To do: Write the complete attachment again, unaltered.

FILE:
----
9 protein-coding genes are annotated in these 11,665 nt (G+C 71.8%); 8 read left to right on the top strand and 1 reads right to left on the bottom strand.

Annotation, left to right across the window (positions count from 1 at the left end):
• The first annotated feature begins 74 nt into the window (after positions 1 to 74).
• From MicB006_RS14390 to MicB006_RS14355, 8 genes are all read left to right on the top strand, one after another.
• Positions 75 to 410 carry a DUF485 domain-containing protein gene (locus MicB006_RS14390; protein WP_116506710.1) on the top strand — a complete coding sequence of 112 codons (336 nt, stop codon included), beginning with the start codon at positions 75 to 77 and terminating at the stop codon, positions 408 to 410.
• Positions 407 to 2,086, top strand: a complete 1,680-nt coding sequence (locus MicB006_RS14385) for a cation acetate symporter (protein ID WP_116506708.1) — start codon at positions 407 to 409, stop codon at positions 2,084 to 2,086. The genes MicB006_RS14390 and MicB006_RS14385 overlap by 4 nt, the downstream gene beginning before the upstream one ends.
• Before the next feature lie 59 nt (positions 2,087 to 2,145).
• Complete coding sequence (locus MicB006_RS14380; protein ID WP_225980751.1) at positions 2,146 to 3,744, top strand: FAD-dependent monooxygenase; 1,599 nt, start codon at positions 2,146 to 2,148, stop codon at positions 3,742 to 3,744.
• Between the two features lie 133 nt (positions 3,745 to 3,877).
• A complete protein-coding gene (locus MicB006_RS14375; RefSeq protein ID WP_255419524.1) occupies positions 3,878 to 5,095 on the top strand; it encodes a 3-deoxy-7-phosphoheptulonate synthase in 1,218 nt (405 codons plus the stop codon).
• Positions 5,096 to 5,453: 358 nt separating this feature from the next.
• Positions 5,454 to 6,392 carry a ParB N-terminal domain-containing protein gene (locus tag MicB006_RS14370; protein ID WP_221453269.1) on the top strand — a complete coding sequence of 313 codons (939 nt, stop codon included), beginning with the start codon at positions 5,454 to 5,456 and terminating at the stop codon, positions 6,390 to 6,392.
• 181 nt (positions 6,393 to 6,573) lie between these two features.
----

9 protein-coding genes are annotated in these 11,665 nt (G+C 71.8%); 8 read left to right on the top strand and 1 reads right to left on the bottom strand.

Annotation, left to right across the window (positions count from 1 at the left end):
• The first annotated feature begins 74 nt into the window (after positions 1 to 74).
• From MicB006_RS14390 to MicB006_RS14355, 8 genes are all read left to right on the top strand, one after another.
• Positions 75 to 410 carry a DUF485 domain-containing protein gene (locus MicB006_RS14390; protein WP_116506710.1) on the top strand — a complete coding sequence of 112 codons (336 nt, stop codon included), beginning with the start codon at positions 75 to 77 and terminating at the stop codon, positions 408 to 410.
• Positions 407 to 2,086, top strand: a complete 1,680-nt coding sequence (locus MicB006_RS14385) for a cation acetate symporter (protein ID WP_116506708.1) — start codon at positions 407 to 409, stop codon at positions 2,084 to 2,086. The genes MicB006_RS14390 and MicB006_RS14385 overlap by 4 nt, the downstream gene beginning before the upstream one ends.
• Before the next feature lie 59 nt (positions 2,087 to 2,145).
• Complete coding sequence (locus MicB006_RS14380; protein ID WP_225980751.1) at positions 2,146 to 3,744, top strand: FAD-dependent monooxygenase; 1,599 nt, start codon at positions 2,146 to 2,148, stop codon at positions 3,742 to 3,744.
• Between the two features lie 133 nt (positions 3,745 to 3,877).
• A complete protein-coding gene (locus MicB006_RS14375; RefSeq protein ID WP_255419524.1) occupies positions 3,878 to 5,095 on the top strand; it encodes a 3-deoxy-7-phosphoheptulonate synthase in 1,218 nt (405 codons plus the stop codon).
• Positions 5,096 to 5,453: 358 nt separating this feature from the next.
• Positions 5,454 to 6,392 carry a ParB N-terminal domain-containing protein gene (locus tag MicB006_RS14370; protein ID WP_221453269.1) on the top strand — a complete coding sequence of 313 codons (939 nt, stop codon included), beginning with the start codon at positions 5,454 to 5,456 and terminating at the stop codon, positions 6,390 to 6,392.
• 181 nt (positions 6,393 to 6,573) lie between these two features.